December 11, 2018

People Column

OPC SCHOLARS

2015 Emanuel R. Freedman Scholarship winner Ben Taub of The New Yorker won the George Polk Award for Magazine Reporting for his report on the humanitarian devastation caused by the shrinkage of Lake Chad in Africa and linking the ecological disaster to famine and armed conflict. Among the other recipients was Iona Craig of The Intercept, who won the Foreign Reporting Award for documenting the destruction and civilian casualties of a covert U.S. Navy SEAL raid on a remote village in Yemen.

Michael Miller, the 2009 Stan Swinton Fellowship winner, and his colleagues Justin Jouvenal and Dan Morse at The Washington Post have won the National Press Foundation’s 2017 Feddie Reporting Award for their reporting on MS-13. The NPF judges said that the Post reporters “revealed lapses in the federal refugee resettlement program that allowed MS-13 gang members to slip through the cracks and regroup in the United States. In the Washington area alone, more than 40 young immigrants have been involved in MS-13 violence including murder. In a deeply reported and beautifully presented project, the Post reporters illuminated the resurgence of gang violence, which later became a central issue in the Virginia governor’s race.”  Michael had an OPC Foundation fellowship at the AP bureau in Mexico City.

Caelainn Hogan, winner of the 2014 H.L. Stevenson Fellowship, has continued deep coverage of war-devastated Syria with two stories in National Geographic. An earlier story about Syrians risking their lives to visit a children’s hospital on the front lines appeared on the cover of The New York Times Sunday Magazine. In an email to the OPC Foundation, she said she was “ever grateful for the support of the OPC over the years.”

WINNERS
New York Times journalist Chris Chivers is one of three recipients of this year’s James W. Foley American Hostage Freedom Awards. Chivers is currently a longform writer and investigative reporter for the Times, and has reported extensively in conflict zones such as Afghanistan and Iraq. In a release, James’ mother Diane Foley said that Chivers “has risked his life many times to bring us authentic stories from conflict zones,” adding that he had often helped fellow journalists in harm’s way abroad. Following the murder of her son in Syria in 2014, Diane Foley launched the James W. Foley Legacy Foundation the same year. The other two recipients this year are former National Security Council counterterrorism official Jennifer Easterly and Pakistani activist Malala Yousafzai, the youngest Nobel Prize laureate.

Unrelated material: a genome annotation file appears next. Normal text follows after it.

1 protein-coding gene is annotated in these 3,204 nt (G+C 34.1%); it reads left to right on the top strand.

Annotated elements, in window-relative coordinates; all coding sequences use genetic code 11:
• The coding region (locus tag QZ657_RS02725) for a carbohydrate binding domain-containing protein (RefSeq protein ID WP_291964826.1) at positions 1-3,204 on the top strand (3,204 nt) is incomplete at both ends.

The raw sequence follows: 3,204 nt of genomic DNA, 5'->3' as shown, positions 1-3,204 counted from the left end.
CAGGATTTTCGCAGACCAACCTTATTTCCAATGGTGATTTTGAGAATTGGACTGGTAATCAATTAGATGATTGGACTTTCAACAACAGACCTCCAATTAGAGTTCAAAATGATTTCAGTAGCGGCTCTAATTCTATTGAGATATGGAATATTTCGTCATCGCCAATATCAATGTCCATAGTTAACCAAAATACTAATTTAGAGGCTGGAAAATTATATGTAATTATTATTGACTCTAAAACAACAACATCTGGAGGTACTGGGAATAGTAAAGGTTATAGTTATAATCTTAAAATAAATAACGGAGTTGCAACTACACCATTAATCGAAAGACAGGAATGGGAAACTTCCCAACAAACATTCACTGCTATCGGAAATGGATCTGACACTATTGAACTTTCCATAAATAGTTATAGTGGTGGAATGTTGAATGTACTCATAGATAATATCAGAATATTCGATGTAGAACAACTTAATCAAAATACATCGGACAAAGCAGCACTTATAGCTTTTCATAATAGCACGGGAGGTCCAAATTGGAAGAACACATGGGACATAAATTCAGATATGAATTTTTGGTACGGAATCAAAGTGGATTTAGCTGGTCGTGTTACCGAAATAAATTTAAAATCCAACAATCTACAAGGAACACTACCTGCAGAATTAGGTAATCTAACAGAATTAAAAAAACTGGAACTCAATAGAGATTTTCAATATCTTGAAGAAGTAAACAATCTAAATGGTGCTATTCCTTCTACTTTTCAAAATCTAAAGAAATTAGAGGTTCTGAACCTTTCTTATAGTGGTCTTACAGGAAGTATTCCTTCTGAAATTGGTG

UPDATES

OPC President Deidre Depke will serve as Marketplace’s next managing editor. Depke joined the American Public Media program three years ago, first as a freelance editor for digital, then as New York bureau chief. In a welcome email, Marketplace’s executive editor, Evelyn Larrubia, said she “couldn’t ask for a better partner than Deidre to help strengthen our journalism and beef up beat reporting.” Depke started her journalism career at BusinessWeek, serving as reporter and senior editor for a total of 12 years. She later worked at Newsweek, The Week.com and The Daily Beast before joining Marketplace. Her first day at the new post will be March 19.

CNN President Jeff Zucker is calling for U.S. regulators to investigate whether Google and Facebook have become digital monopolies over digital ad revenue. Zucker made his comments during a keynote address at the Mobile World Congress in Barcelona, Spain. He said control and monetization of digital content is the “biggest issue facing the growth of journalism in the years ahead” and that doing nothing could mean “good journalism will go away, and that will be bad for the United States, and that will be bad for those that are trying to tell the world about what is happening in Syria today.” Business research firm eMarketer shows that Google and Facebook account for 63.1 percent of digital media ad spending in the U.S. this year

Digital media company Vox Media is laying off about 50 employees, according to a memo Variety magazine obtained, as the company cuts back online video operations and other programs including Racked, Curbed and SB Nation. The layoffs represent about 5 percent of the company’s workforce. Other digital media outlets have struggled recently, with BuzzFeed, Mashable and Refinery29 all making significant cuts late last year.

The International Reporting Project has announced it will close up shop after supporting journalism projects and fellowships around the world for two decades. The IRP was founded in 1998 to fill a gap in international coverage as mainstream media began to close overseas bureaus and shrink foreign desks. The organization says it supported 651 writers in more than 115 countries during its years of operation. In a note obtained by the Columbia Journalism Review, John Schidlovsky, IRP’s founder and director, told alumni that “after 20 years, the year-to-year battle to raise sufficient operating funds finally caught up with us.”

Vanity Fair reported in February that CNN is preparing to reduce staff by as many as 50 positions as parent company Time Warner looks for cuts. CNN’s vice president of communications, Matt Dornic, told USA Today that the organization had added 200 jobs over the last 18 months and that “not every new project has paid off.” The network has been expanding digital programs. AT&T bid $85.4 billion to acquire Time Warner in October 2016, a merger the US Justice Department sued to block. A federal court is slated to hear AT&T’s case in March.